And how much beer had to be consumed to make that? And how much money was spent on beer?

    Well some people did the math and the answer is a lot. An insanely large sum of money.

    Epic beer snake at the Cubs game yesterday. Quick math (h/t ) A ~100 ft snake at 2 cups an inch = 2,400 beers. 2,400 beers x $12 each ——— $28,800 snake



    • Haha 2
  6. 15 minutes ago, Alpo said:

    I like all the white shirts. That bottom picture. There are 12 men in that picture. 8 of them are wearing white shirts.


    They have a lot of laundromats out there on the range do they?


    White, or undyed,  fabric is less expensive to produce than dyed goods.  You can also bleach it in the Sun.  



  7. 17 minutes ago, Whiskey Hicks said:

    Of course I had to pick the oddball 255 grain SWCs from Acme of which I can’t find as a company on any charts. Will any 255 grain SWC bullet type work in the load data from a manual?


    It should.   Usually the manuals don't specify the manufacturer of the projectile, just the type and weight. 

    • Thanks 1
  8. I'll cast my vote for the Lyman manual.  Also Hornady.  Sierra puts out a nice one.  Get several, compare.  One thing in noticed was that when I updated mine was that some of the older calibers, oddball ones, had been dropped.  
    You might consider at the very least the Lyman (which has a great overview of the history of firearms along with the how to and load data), get the manual from the brand of bullets you will be using and the powder you will be using. 

  9. Soviet Kharkiv KhAI-5, (sometimes Neman R-10) used as tactical reconnaissance aircraft, and, in need, also as light bombers.
    R-10s were first used in combat in the 1939 Soviet-Japanese Battle of Khalkhin Gol.
    Then, they were used in the initial stage of World War II, starting with use in the invasion of Poland (without combat encounters) and against Finland in the Winter War (1939–1940).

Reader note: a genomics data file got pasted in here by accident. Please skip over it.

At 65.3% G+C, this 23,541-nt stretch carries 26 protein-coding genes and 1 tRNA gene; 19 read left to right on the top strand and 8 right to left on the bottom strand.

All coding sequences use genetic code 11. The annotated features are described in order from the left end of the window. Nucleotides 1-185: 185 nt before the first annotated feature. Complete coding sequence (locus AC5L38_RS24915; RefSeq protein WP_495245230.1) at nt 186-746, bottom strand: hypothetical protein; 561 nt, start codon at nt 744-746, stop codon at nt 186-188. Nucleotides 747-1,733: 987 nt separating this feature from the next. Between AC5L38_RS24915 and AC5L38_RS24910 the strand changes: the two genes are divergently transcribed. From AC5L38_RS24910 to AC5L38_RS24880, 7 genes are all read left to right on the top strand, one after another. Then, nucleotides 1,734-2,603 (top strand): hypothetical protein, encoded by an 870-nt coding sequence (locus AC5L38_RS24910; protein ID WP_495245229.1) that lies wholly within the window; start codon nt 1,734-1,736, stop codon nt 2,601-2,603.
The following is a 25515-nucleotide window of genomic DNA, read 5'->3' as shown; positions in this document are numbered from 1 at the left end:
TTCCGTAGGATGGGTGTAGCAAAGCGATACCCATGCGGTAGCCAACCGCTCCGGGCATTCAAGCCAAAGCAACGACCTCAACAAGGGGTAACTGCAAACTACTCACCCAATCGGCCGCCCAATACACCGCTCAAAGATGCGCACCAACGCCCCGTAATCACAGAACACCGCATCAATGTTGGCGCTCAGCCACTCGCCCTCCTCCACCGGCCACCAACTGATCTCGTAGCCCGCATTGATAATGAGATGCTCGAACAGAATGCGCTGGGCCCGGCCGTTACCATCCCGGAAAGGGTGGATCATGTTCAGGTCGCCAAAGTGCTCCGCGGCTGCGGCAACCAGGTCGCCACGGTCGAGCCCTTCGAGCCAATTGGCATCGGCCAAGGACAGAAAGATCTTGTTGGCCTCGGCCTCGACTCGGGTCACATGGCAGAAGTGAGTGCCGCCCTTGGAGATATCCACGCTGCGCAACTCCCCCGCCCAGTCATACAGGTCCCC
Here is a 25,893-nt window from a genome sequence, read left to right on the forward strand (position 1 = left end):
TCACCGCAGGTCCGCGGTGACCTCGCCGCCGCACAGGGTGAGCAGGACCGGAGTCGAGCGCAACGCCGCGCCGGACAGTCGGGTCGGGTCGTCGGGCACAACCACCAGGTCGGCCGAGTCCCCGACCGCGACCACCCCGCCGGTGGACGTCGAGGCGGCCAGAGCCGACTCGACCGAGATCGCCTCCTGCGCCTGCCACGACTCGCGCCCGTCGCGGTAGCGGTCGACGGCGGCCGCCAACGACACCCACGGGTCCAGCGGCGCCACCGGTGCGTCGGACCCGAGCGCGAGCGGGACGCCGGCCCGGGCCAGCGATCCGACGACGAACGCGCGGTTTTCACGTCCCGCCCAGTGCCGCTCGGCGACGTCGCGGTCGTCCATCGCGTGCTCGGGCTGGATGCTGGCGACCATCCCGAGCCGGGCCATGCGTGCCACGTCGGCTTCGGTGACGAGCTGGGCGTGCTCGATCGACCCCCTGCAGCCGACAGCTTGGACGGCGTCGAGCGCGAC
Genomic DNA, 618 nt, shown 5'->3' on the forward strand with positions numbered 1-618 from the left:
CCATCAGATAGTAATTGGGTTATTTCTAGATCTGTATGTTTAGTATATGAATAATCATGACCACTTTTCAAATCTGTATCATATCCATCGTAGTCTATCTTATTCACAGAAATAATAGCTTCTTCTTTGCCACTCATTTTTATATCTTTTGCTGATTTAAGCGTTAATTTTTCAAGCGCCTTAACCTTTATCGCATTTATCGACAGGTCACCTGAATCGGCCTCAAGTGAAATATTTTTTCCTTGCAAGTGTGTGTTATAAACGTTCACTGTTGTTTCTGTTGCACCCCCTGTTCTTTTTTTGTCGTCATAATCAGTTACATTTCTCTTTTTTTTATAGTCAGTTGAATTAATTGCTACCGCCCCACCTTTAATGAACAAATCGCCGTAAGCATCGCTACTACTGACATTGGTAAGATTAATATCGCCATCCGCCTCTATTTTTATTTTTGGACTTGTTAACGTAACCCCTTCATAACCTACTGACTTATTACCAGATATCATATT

R-10s were next used in the first period of the German-Soviet war, following the German attack on June 22nd 1941.
    By this time, they were outdated and suffered heavy losses, as did the rest of the Soviet Air Force. Many planes were destroyed on the ground.
    Later many were used as night bombers, to reduce losses from opposing fighters.
    The remaining R-10s were withdrawn from combat service in 1943.
    May be an image of aircraft and outdoors
    • Like 2
  10. 4 hours ago, Smuteye John SASS#24774 said:

    I figure that the whole eating snails thing started as a dare between cavemen.


    You can say that about any mollusk or gastropod.  Snails aren't bad, I've ordered them a few times just to see what they are like.   I won't pay restaurant prices for them again,  but if offered,  I won't turn them down. 


    Same for frog legs.


    • Like 1
  11. I've often thought that his crime wasn't shooting the "wild young cowboy" but stealing a horse.  After all, 

    "One Night A Wild Young Cowboy Came In
    Wild As The West Texas Wind
    Dashing And Daring, A Drink He Was Sharing
    With Wicked Felina, The Girl That I Loved
    So In Anger I Challenged His Right For The Love Of This Maiden
    Down Went His Hand For The Gun That He Wore
    My Challenge Was Answered In Less Than A Heartbeat
    The Handsome Young Stranger Lay Dead On The Floor."

    Sounds like a fair fight.  The "wild young cowboy" made the first move for a gun.  

    • Like 2
  12. 4 hours ago, Blackwater 53393 said:

    Who’s complaining??  I hope more people will begin carrying openly when concealment isn’t practical.  If the alternative is going unarmed, I don’t see it as a real alternative!!  The more open carry we see, the less remarkable it will become!!


    When it becomes unremarkable, we’ll have won a major battle in the war to protect our civil rights. ALL OF OUR CIVIL RIGHTS!!



    Very well said.